Phase I/Investigational Therapeutics Program

Phase I Team

The Phase I/Developmental Therapeutics Program at the Rutgers Cancer Institute of New Jersey is a multidisciplinary scientific group designed to develop new methods for the treatment of cancer. The program includes a team of medical oncologists, nurses, research scientists, data coordinators, and social workers who have extensive experience in providing novel therapeutic strategies. The program conducts trials of novel targeted therapy approaches, including genomics-directed protocols, and novel immuno-oncology approaches, as well as first in human trials of novel compounds. Clinical trial offerings are diverse and include partnerships with academia, industry, and government. 

Through this program, patients, and physicians have access to the newest and the most promising cancer treatments supported by the National Cancer Institute, pharmaceutical companies and the Rutgers Cancer Institute of New Jersey. Patients with a variety of cancers are typically eligible to receive these new treatment options. Patients may have received multiple types of prior therapies or even occasionally, are referred for treatment prior to receiving any anticancer therapies. The Phase I team meets weekly to discuss current and pending clinical trials, and reviews all patients on Phase I clinical trials.

What is a Phase I Clinical Trial?

Clinical trials occur in multiple phases. After a promising drug or compound is developed in the laboratory, the first step of moving information from ‘bench to bedside’ is an early phase clinical study, such as a Phase I trial. The major focus on a Phase I trial is to assess the safety of new agents and establish the most effective method of administration. Treatment is typically administered in small groups of patients in increasing doses in order to determine the maximum dose that does not cause significant side effects. Often times, patients are asked to give tissue or blood samples to help researchers investigate the mechanism of action and how the drug is absorbed in the body. Phase I clinical trials are a viable option for patients that have not had success on standard therapies and have exhausted other available options. Since little is known about the investigational agent, tumor shrinkage or disease stabilization is not a guarantee but still an important goal.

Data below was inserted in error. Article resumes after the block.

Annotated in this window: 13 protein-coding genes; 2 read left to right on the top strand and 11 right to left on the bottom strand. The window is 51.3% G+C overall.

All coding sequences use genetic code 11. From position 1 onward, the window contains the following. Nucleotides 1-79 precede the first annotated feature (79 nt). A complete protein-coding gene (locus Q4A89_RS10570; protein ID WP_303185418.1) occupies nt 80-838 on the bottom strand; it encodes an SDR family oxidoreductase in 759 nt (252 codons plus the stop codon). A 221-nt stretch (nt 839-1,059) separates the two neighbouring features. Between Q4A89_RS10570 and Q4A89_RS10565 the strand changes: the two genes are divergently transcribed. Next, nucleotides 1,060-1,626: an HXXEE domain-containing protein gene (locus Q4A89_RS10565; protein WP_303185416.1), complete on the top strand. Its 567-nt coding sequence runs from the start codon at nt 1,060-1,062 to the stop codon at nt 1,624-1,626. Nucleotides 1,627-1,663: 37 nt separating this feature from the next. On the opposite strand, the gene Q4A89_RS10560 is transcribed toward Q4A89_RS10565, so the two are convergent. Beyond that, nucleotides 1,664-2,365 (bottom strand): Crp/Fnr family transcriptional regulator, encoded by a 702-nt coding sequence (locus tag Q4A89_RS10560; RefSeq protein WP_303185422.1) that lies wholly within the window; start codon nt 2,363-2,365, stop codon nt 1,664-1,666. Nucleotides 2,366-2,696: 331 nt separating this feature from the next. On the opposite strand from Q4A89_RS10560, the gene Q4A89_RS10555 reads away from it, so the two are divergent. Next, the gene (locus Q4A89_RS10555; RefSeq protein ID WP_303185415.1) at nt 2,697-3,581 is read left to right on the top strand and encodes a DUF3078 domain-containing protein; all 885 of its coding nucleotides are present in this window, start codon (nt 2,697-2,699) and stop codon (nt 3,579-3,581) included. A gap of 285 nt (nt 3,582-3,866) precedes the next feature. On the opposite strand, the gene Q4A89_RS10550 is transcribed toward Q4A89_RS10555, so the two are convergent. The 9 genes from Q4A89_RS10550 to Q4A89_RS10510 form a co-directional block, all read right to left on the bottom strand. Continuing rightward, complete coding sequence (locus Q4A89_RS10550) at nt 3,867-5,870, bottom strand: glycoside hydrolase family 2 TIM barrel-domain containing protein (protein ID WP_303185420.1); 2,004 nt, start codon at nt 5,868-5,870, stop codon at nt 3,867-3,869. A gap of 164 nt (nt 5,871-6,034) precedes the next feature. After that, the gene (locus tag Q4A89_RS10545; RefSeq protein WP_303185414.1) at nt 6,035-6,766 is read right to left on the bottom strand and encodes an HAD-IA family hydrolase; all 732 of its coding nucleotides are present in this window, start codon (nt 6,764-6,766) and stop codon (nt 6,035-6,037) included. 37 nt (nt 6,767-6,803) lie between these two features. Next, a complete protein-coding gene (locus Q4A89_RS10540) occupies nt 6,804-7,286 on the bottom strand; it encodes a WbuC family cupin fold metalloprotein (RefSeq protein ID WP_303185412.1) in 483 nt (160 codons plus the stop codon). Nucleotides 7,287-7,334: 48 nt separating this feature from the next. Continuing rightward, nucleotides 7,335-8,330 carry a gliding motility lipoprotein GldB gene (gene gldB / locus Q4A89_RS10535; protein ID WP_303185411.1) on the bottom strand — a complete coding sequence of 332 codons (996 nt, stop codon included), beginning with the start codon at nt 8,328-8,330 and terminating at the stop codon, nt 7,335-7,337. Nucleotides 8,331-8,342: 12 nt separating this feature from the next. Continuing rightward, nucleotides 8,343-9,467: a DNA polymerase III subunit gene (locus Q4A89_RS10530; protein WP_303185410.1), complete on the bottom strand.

Clinical trials usually have an element of risk that is different from standard therapy, and phase I clinical trials are no exception. New agents may have unpredictable side effects, and rates of cure and survival are often not known in drugs being tested in clinical studies. However, clinical trials are often offered to patients when the standard therapies that are available work very poorly, or are shown to be ineffective. In these situations, a clinical trial can potentially provide access to a promising agent that is not otherwise available to patients. Clinical trials are also important to others living with cancer, as the questions answered by these trials often move the field forward and optimize treatment approaches.


Clinical Trials:

Staff of this Program:

Janice Mehnert, MD, Director, Phase I and Investigational Therapeutics Program, and Medical Oncologist
Nancy Chan, MD, Medical Oncologist
Eugenia Girda, MD, FACOG, Gynecologic Oncologist
Roman Groisberg, MD, Medical Oncologist
Jyoti Malhotra, MD, MPH, Medical Oncologist
Kristen Spencer, DO, MPH, Medical Oncologist
Mark Coogan, Advanced Practice Nurse
Laura Sullivan, RN, BSN, Nurse Navigator
Alyssa Iwano, RN, BSN, OCN, Research Nurse Clinician
Debbie Pomponio, RN, BSN, Research Nurse Clinician
Melissa Frankel, RN, BSN Research Nurse Clinician
Demmie Aguilar, Research Coordinator
Rebecca St. Fort, Clinical Research Coordinator
Aparna Kareddula, PhD, Clinical Research Coordinator
Daniella Portal, BS, Research Study Assistant and Data Manager
Joanne Onyschak, CCRP, Phase I Program Development Analyst



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